Microsoft has been having an identity crisis. Ever since Apple released the original iPad, Microsoft thought that their vision for business would set a preferred course. And then the company discovered that the whole world had changed. Can Microsoft adapt and survive? It depends on your perspective.
Nothing stays the same. Trends in technology continue to accelerate. Even if you hold back, you're dragged along at an accelerated pace. It's only a short leap from wearable computers to having them in our head permanently. What does this say about our future?
The evolution of our knowledge about a rumored new Apple product is an amazing thing to watch. It's akin to scientific discovery. The best observers on the Internet steadily collect and assess leaked information and photos until the community has a fairly good idea of what the product will be like and why Apple is developing it. The process is repeated again and again, and it's just too bad we're so impatient, in the early phases, each time it happens.
Events in human history seldom repeat exactly. The forces are too complex. What is certain, however, is that new stars in the human heavens are always bursting forth. We can't yet judge the current Apple CEO, Mr. Tim Cook, but we can be assured that new talents, new leaders are destined to emerge. That's just the way it is with human beings. We should be optimistic.
Apple, Google and other high technology companies are now poised to bring us into the Post-TV era. The delivery of TV content over the Internet is picking up steam, and these companies have the talent and money to reinvent our TV viewing experience. John Martellaro looks at the state-of-the-art and their prospects to disrupt traditional cable and satellite providers.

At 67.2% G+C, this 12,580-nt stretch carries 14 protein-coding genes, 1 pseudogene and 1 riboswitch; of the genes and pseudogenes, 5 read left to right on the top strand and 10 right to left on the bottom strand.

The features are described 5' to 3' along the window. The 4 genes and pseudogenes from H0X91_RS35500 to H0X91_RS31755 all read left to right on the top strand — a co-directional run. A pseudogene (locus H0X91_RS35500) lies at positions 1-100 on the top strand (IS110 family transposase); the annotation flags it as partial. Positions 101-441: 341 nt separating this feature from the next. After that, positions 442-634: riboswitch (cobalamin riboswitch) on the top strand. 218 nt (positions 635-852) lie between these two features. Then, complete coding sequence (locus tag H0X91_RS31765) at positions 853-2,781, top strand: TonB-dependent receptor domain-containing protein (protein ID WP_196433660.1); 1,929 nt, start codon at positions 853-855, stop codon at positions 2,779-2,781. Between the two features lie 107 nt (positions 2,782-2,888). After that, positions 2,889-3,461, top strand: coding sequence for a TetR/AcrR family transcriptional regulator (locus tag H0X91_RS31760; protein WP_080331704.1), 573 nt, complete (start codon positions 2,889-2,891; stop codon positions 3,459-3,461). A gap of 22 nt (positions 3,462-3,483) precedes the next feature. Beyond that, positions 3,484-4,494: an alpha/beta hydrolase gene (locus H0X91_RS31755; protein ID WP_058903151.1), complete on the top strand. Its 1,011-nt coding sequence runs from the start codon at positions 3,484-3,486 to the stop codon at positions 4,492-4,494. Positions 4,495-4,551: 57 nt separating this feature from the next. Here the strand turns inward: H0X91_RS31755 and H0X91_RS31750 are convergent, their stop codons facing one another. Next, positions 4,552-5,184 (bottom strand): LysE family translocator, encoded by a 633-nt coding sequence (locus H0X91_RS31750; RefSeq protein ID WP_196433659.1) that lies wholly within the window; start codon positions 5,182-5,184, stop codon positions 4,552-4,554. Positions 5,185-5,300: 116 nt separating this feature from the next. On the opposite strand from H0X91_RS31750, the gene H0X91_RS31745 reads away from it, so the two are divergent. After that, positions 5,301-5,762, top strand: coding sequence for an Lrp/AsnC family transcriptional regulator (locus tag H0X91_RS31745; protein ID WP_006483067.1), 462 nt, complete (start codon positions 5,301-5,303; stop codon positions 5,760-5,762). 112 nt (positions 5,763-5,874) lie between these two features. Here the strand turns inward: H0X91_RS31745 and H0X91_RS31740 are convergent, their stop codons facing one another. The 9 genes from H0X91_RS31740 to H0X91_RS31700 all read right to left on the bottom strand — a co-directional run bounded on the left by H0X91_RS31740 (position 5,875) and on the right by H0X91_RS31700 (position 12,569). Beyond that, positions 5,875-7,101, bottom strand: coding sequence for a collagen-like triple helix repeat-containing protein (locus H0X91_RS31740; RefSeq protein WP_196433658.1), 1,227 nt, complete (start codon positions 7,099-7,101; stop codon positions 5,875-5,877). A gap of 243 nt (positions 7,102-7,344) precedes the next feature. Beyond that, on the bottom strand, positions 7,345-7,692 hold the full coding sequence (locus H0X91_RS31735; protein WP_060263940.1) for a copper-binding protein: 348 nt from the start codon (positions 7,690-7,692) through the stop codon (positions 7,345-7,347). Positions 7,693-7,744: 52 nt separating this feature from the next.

American business history is replete with companies that made their mark by building the best. And there was no end of competition, seeking to take their place. What tools do today's competitors have to fight Apple and how could a subtle lapse in attitude lead Apple astray? John Martellaro explores a dangerous scenario for Apple.
At first, some observers thought that Microsoft was on to something. Its Surface tablets, with attached keyboards, looked and worked nothing like a modern tablet. Perhaps Microsoft knew something important about business and steadfastly went its own way, refusing to copy Apple. Now, the situation with Microsoft's tablets is coming into focus. Samsung and Apple are dueling for the tablet future and Microsoft has flubbed, badly, clinging to past glories.
When we pined away for a new Mac Pro from Apple, we used the halo car metaphor to suggest that we wanted the best Mac that money could buy. It would be something that would be significantly better and faster than a prosumer iMac. But what we need to brace for now is the price.
There was a time when many observers thought about Apple changing the way consumers watch content on their HDTV. Over time, it's become clear that the content holders have an iron grip on content, and so the new question may be: what can we do with that big display that we haven't been doing? Something that Apple is uniquely suited to do.
In many endeavors these days, outsiders have a louder voice than the people doing the hard work. It's so bad that scientists have to take classes on public speaking. The same goes for Apple. The employeees inside of Apple, designing and selling great products that are snapped up immediately, are under a barrage of criticism by outsiders who boast loudly. John Martellaro explains some of the reactions to WWDC's Keynote.
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